Wednesday, November 04, 2009

Saints & Souls, Sinners & Winners

Halloween! OK, that's over. I heard Christmas music on the car radio today. We appear to have skipped right over Thanksgiving; indeed, it's not a big retail day, unless you are in the frozen turkey or canned pumpkin business. But before we all launch headlong into the many winter holidays, the ones about birth and light, perhaps we should reflect upon what Halloween's all about: death and dying.

Get beyond the pirates and the princesses knocking at your door. Beyond the candy and the parties and parades. Get to the ghosts, ghouls, and gore. Halloween, All hallows' eve, Samhein, Dia de los Muertos, and even the tidied up versions known as All Souls' and All Saints' Days are holidays that give us the chance to celebrate death. That's why the religious right hate them so much! I was surprised that the Obamas didn't get skewered by the Limbaughs and Hannitys for so publicly observing this hallowed pagan day! And I was so delighted to see them doing it.

The extreme religious right is a death-denying culture. From its emphasis on personal salvation and the hereafter to its hatred of all things primal, feminine, and earthy, it resists and fears life's ultimate end. It teaches that life is eternal, and that may be, but this life, this body, this world is finite. And, as the many Buddhist interpretations as well as the earth-centered and native spiritualities can teach us, death is ripe with lessons we all need.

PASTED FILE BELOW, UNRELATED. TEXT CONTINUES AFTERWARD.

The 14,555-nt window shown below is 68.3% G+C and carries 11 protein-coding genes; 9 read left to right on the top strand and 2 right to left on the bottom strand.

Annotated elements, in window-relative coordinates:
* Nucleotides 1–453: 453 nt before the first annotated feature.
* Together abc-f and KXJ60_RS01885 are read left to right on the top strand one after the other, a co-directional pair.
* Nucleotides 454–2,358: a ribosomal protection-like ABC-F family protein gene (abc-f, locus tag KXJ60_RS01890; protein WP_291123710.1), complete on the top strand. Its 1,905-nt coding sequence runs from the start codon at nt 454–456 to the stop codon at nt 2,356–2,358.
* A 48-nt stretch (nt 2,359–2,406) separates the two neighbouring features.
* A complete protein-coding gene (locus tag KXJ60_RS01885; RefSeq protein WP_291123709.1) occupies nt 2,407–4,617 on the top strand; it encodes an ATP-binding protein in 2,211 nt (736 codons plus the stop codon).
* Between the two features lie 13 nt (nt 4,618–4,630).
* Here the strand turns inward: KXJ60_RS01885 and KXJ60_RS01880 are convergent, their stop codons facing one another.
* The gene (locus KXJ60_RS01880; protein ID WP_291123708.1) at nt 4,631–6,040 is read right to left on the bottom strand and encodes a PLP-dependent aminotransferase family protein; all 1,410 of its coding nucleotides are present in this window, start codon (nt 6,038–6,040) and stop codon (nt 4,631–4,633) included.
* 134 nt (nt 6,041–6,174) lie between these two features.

UU minister and author Robert Fulghum goes to a cemetery on a regular basis and sits beside his own grave. Yogis practice the corpse pose. Buddhist meditators picture their own death. Why? Because a deep acquaintance with the reality of our own demise, regardless of what we believe about what may or may not lie beyond, is key to living well. When I truly understand that life is finite, that my days on this earth are absolutely numbered, that is when I begin to live with intention.

Intention means I do not waste a day, or a moment. It means I treasure: people, their faces, their words and deeds, their quirks and foibles. It means I will experience gratitude for all nature's moods and seasons.. for who knows how many times I shall experience them again? It means that I seize this day, and do with it something of worth, however small. Do I always live with intention? Of course not. Like everyone, I forget that life is finite and death is coming for me as well as for the rest of you. That's when I lose my focus and let days pass me by.

Strangely, becoming accustomed to death, and its certainty, brings joy. When I see how brief and fleeting each life is, I can choose despair or joy. Joy, because it is precious, rare, exquisite, delicious, and beautiful. I'll take joy.

Great Spirit of the Universe, remind me each day of life's precious nature. Amen